“Are you alright, Mr. Henderson?” I shoved my arms in his arm pits and gently pulled him upright. He felt lighter than I had imagined. Standing on his feet again, he looked at me with a mixture of gratitude, surprise, and residual grumpiness. He opted for playing his reputed role.
“Running around and teasing my dog again, are we? Playing hookey? Shouldn't you be in school by now?” I took that as a “thank you” and bent down to the little dog who was jumping at my leg. I stroked him a couple of times and he calmed down like a lamb. He even started licking my hand.
“Good boy! Dodger.” I recalled his name with ease, remembering the countless times that Mr. Henderson had yelled it out of the window to beckon his dog in or to make him be quiet -- rather unsuccessfully -- at both. I got up and looked at Mr. Henderson again who blinked a couple of times at a loss of words. His shell was crumbling. He reached out and squeezed my arm,
“Well... I guess I'll have to do without my morning newspaper for breakfast today...” So that's what had him negotiating this treacherous passageway to the mailbox. I quickly freed his vehicle, made sure he grabbed it safely and then turned myself towards the gate,
“No problem, I can get it for you. Think you can make it back alone?”
He just grunted. I flushed realizing he might take it I was patronizing him. But I said nothing more but simply fetched the paper for him. He sat down inside and I handed him his reading for the day. He looked at me again. His grumpiness seemed gone,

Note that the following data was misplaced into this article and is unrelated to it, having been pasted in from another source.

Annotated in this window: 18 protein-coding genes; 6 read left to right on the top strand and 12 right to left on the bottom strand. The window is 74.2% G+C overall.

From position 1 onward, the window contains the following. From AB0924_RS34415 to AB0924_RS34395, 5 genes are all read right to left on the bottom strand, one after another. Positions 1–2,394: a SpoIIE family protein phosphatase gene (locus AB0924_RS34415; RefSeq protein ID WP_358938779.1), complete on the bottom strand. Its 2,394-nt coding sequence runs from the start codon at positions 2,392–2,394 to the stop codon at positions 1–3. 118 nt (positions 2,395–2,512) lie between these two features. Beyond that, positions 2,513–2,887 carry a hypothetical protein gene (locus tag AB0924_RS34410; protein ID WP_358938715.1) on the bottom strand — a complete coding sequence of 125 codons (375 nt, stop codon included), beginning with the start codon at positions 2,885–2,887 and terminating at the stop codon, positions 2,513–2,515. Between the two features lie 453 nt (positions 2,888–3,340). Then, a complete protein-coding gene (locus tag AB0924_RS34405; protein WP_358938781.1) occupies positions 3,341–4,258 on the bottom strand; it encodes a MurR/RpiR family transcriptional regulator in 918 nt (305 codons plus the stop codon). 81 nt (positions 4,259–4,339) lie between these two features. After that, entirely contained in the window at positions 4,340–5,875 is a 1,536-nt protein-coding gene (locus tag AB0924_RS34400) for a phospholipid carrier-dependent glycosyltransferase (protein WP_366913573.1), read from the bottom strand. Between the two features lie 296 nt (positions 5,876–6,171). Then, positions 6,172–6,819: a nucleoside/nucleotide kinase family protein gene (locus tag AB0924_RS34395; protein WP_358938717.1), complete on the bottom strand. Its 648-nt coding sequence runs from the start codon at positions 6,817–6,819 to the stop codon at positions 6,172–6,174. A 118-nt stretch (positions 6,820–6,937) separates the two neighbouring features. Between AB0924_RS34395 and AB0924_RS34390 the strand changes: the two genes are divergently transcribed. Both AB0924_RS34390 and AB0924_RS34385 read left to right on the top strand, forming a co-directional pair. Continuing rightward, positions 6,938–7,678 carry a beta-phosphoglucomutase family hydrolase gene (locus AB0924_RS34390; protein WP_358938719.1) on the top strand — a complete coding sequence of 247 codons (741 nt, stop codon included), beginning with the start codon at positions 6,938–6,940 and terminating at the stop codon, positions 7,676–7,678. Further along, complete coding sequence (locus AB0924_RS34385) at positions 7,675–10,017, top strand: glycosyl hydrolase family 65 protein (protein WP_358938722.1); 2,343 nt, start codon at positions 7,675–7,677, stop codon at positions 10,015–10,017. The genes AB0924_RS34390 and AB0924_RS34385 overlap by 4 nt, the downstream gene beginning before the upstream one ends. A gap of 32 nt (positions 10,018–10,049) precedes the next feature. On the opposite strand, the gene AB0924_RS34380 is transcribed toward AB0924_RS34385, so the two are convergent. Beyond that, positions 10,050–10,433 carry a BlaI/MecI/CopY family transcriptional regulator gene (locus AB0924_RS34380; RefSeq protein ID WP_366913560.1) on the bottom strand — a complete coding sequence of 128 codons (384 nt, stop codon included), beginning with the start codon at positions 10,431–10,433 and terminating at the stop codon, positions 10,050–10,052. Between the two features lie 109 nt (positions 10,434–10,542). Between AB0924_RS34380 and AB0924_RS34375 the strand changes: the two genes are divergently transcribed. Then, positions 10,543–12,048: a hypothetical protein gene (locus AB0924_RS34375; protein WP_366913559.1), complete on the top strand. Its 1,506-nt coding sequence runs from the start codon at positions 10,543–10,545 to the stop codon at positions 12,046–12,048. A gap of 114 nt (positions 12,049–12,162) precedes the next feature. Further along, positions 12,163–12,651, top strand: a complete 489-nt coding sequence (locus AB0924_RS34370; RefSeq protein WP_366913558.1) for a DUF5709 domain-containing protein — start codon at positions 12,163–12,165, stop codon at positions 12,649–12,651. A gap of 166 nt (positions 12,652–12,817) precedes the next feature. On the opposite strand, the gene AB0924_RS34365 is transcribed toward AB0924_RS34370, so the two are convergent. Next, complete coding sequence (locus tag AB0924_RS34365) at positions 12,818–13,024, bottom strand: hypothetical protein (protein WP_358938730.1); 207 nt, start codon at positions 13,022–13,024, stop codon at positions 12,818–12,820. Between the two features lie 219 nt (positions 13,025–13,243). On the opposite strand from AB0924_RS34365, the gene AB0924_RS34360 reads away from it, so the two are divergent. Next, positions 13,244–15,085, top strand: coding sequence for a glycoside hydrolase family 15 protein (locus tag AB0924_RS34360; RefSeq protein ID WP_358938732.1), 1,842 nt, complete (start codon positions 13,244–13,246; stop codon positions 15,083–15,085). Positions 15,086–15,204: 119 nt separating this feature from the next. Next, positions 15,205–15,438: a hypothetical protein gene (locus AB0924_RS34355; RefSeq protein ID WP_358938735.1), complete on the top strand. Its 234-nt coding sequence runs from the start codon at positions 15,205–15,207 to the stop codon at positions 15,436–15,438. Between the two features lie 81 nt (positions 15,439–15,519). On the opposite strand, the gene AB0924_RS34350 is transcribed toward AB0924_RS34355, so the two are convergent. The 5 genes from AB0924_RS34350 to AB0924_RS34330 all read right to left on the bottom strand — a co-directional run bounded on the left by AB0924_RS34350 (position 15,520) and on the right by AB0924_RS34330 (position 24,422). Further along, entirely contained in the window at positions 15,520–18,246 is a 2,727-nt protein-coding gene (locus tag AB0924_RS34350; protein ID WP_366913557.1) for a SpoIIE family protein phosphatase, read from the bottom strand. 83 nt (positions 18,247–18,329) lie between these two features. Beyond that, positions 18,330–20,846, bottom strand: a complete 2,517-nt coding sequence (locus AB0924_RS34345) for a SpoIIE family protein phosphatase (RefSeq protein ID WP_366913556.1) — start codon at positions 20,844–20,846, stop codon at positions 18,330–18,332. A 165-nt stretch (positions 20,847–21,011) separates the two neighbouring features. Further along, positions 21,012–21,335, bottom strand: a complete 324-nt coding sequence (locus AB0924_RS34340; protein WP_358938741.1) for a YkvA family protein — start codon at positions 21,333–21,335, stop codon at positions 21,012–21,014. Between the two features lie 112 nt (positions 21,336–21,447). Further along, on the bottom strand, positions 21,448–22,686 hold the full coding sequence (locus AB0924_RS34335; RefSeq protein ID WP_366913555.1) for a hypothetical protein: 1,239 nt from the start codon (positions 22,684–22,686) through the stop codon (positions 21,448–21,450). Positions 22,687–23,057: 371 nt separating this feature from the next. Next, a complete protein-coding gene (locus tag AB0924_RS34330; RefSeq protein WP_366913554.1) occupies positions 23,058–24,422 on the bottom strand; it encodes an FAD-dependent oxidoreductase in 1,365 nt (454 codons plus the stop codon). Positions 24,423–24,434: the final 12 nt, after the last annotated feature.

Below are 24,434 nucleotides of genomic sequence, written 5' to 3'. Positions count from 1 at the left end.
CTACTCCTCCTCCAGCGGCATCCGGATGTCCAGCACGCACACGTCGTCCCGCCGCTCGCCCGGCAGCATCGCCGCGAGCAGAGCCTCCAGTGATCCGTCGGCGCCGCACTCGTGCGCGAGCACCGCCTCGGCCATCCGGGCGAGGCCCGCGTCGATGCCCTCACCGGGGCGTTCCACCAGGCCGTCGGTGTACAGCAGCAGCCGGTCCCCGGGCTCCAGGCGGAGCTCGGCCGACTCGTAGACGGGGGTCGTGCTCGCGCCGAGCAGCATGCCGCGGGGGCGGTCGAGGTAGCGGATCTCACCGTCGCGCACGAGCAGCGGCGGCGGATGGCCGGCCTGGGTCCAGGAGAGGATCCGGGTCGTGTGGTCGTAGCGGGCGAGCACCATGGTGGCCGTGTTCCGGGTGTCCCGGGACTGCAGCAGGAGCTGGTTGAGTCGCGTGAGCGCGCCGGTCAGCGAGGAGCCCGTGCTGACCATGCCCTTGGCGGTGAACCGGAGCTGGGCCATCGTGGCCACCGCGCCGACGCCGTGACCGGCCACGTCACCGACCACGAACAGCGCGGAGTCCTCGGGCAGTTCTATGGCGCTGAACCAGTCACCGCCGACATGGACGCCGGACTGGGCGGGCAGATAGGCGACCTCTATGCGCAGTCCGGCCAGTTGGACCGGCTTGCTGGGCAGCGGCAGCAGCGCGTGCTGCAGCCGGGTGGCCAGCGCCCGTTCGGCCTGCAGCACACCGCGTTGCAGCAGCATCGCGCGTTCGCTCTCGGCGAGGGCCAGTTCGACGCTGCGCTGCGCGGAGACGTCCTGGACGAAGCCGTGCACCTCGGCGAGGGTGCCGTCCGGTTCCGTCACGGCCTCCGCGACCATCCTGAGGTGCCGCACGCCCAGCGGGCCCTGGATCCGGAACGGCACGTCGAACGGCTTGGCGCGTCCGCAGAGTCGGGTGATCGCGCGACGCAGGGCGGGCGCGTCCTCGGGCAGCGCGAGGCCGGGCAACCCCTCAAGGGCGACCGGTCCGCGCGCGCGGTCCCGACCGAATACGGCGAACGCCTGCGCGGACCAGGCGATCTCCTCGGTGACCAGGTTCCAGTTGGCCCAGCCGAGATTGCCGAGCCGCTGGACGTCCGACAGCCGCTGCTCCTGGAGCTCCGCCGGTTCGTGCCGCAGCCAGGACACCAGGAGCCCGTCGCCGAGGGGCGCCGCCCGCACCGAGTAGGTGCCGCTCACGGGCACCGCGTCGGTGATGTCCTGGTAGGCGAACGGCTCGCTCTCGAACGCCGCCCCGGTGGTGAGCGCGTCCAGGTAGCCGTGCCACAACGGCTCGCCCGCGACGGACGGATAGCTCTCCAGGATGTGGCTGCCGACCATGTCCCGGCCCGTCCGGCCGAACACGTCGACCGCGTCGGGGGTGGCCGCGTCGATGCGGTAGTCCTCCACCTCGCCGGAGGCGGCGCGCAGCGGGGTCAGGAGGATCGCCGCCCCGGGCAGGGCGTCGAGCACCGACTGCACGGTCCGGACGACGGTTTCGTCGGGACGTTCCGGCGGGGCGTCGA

“Ts'your birthday tomorrow, ain't it?” A bit surprised I nodded and before I could say anything, he continued, “Sixteen, eh? Nice age...” He seemed to reel back in his memories. Then he looked down and found Dodger still fondly playing at my trousers. “Look at'im: Dodger... never a quiet second with strangers around... he likes you!” The old man said amazed. I knelt down and started rubbing Dodger behind the ears.
“He's a good dog, Mr. Henderson. A bit spoiled... but isn't every loved dog?”
Mr. Henderson sat perplexed for half a minute before he suddenly seemed to have sighted something terrible outside the window and he grabbed my arm again but this time to shake it.
“You're missing your bus, Byron! You gotta run! Don't let an old man like me keep you from getting to school on time!”
I whirled around and saw how the bus had just parked itself at the stop, letting a few kids jump on. Without a second thought, I pushed open the door and ran to catch the bus. I waved, I yelled, I cursed, and I screamed but when I got to the stop I could only watch the bus turn around the next corner and out of sight. Yepp, I'd be late for school again.
My shoulders slumped and my eyes bored into the dirt road. What now? OK, no big deal if I missed my first class. Lavender would probably note my absence and book my second strike. I wasn't in the mood about thinking of the reason for my first strike, as it was a painful memory. So that left me almost a whole school term to watch myself if not to get caught a third time and have the principal send a ``blue letter'' to mom. It wasn't that I was afraid of what she would do to me, I just didn't want anything else to upset her.
Mom seemed so fragile to me. Almost everything seemed to worry her. Doom seemed just around the corner: the food we eat was unhealthy, young people drinking too much, climate change, the cracks in the dam that nobody was mending because of the unclear responsibilities. But most of all, it was Sue and me she worried about. Sometimes I had the feeling that she was only living for the day both of us would be self-supported and that she dreaded the thought that she might not be able to keep alive that long to see the day.